Rising Seas: Doing the Math
Real Climate has a very interesting if occasionally highly technical post on sea level rise. There’s considerable disagreement about projections. Some projections rely on detailed modeling of the dynamics; others are based on fitting a model to past changes, more or less the way economists do modeling. The latter, “semi-empirical” projects are also in some disagreement, and the Real Climate posting tries to sort that out. The models can be translated into a simple equation — I think this will be the first time we’ve used an equation on Legal Planet so take a deep breath:
S(t) = a ∫ΔT(t’) dt’ + b t
This is simpler than it looks. It means that sea level change has two parts. One part is just an extension of on-going sea level change that began before the 20th Century with a slowly warming climate; the other part is some number times cumulative temperature increase since 1900. This is a linear equation (the graph would be a straight line), but you can make it fancier by adding some non-linearities — for instance, to take into account the fact that the more ice melts, the less is left to continue melting. The linearity is based on the assumption that sea level change is a slow process that takes place over centuries after the temperature reaches a new level, so the rate of change doesn’t fluctuate much during relatively short (100 year) time periods. (But in fact there could be positive or negative feedbacks that operate on shorter time scales, so linearity is just a plausible assumption, not a fact).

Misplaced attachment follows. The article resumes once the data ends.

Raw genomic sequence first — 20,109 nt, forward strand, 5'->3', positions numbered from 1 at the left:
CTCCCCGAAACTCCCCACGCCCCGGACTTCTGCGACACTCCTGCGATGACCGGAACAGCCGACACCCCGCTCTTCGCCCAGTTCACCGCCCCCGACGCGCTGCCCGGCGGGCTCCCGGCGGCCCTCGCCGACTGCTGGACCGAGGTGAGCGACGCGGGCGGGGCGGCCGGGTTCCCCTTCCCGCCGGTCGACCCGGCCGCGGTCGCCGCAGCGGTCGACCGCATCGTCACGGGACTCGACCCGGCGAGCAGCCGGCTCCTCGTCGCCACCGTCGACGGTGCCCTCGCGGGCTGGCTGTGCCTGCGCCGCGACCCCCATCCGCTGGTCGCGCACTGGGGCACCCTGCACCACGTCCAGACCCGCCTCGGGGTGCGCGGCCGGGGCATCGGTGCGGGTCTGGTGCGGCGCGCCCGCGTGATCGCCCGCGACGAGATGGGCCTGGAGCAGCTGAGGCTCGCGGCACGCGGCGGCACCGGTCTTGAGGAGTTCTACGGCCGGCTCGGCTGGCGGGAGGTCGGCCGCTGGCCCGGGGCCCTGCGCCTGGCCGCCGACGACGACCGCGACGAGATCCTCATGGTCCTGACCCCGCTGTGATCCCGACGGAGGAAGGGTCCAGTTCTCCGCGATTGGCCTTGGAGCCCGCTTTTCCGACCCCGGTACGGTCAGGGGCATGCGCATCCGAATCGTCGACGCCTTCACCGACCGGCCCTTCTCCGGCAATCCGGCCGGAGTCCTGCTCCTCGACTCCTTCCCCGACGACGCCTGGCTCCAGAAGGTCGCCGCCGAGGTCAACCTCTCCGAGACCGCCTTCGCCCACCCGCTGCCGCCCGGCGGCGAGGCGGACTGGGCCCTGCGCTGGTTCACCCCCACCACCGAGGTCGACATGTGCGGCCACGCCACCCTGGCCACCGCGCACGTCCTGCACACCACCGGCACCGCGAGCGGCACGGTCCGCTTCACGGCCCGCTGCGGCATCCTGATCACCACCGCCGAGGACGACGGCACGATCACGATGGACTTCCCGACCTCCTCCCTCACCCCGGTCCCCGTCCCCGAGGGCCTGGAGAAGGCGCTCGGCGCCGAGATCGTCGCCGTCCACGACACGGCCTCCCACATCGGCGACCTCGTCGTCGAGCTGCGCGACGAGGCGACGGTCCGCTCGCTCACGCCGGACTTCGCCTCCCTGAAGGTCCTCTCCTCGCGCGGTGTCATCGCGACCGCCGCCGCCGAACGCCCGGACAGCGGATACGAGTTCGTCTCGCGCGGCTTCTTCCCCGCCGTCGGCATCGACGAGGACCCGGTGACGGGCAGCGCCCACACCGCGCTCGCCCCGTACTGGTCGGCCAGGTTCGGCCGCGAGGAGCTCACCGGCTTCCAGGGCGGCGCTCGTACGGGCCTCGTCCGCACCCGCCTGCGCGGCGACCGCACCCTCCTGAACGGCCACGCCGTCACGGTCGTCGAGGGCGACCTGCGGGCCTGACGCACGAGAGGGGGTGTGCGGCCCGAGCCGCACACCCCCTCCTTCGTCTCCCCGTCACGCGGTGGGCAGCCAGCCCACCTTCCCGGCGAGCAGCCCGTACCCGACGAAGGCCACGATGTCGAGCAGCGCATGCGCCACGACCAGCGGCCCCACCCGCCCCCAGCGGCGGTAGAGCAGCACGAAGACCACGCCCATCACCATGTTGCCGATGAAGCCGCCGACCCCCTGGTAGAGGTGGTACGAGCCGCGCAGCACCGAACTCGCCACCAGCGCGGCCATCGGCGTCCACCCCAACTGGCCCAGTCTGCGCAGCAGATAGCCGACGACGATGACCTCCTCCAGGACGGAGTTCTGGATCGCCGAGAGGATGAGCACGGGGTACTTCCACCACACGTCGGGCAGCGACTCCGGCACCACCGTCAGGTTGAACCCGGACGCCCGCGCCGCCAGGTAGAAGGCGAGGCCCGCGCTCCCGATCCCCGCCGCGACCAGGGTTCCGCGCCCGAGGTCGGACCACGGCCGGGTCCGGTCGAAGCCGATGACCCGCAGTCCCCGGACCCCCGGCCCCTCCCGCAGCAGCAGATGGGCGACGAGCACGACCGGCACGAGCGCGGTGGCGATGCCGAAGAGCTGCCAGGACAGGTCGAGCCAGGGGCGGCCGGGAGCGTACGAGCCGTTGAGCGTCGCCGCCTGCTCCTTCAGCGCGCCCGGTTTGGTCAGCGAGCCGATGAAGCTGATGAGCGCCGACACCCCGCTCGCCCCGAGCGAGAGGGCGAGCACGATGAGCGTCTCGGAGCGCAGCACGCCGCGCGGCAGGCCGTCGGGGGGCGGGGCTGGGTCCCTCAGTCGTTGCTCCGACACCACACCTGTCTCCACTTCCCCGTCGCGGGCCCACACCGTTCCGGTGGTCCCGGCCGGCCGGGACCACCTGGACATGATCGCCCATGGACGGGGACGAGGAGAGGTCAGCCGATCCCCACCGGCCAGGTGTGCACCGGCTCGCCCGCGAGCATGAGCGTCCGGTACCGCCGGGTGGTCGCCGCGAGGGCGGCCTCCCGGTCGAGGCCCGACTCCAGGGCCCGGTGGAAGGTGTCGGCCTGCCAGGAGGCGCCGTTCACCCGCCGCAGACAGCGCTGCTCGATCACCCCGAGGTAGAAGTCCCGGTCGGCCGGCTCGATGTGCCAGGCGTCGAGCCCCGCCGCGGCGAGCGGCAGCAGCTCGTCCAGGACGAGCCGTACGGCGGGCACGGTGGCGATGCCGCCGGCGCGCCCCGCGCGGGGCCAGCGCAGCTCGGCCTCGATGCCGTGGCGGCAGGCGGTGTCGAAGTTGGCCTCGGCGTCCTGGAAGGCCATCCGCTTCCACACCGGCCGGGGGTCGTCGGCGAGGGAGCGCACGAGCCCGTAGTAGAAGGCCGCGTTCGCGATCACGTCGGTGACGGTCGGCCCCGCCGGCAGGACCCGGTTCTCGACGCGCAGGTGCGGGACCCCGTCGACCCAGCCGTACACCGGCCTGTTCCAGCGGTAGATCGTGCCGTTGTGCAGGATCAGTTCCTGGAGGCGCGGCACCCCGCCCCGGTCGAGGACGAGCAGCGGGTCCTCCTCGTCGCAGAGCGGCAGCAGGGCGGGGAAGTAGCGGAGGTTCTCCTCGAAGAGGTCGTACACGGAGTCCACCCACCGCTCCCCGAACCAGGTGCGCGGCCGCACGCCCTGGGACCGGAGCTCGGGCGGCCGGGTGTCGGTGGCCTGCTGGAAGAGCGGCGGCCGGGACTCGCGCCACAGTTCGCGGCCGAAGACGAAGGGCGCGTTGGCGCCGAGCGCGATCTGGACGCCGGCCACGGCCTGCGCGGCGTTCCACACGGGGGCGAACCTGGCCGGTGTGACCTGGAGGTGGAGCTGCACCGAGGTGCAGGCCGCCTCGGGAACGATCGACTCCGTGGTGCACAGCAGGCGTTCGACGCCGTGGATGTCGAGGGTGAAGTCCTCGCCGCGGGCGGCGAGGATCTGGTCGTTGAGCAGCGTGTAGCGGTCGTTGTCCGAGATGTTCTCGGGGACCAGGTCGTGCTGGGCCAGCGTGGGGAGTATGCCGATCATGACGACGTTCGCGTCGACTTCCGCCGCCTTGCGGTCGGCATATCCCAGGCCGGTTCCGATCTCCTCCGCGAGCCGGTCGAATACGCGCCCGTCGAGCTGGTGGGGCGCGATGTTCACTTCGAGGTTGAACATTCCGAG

All of this is very interesting and makes it clear why it’s hard to fit these curves: the 20th Century temperature increase was small (most of the carbon and temperature increase was backloaded to the end of the century), so there’s not really enough variabiity between the 19th century and the 20th century to get a precise fix on coefficients a and b. However, the numbers used in a recent study that projected very low climate change in the next century appear to under-predict 20th century climate change by a factor of two due to a calculation error.
The other models, which seem more plausible, are said by the Copenhagen consensus report to predict an increase of around a meter or more by the end of this century. (A meter is about 39 inches, for those who conside the metric system unpatriotic.) Alas, there is a lot of uncertainty, which is going to make land use planning and flood control design that much harder. It will take more than a meter of sea level rise to make my house into beachfront property, but in a hundred years the Bay may be a walkable distance.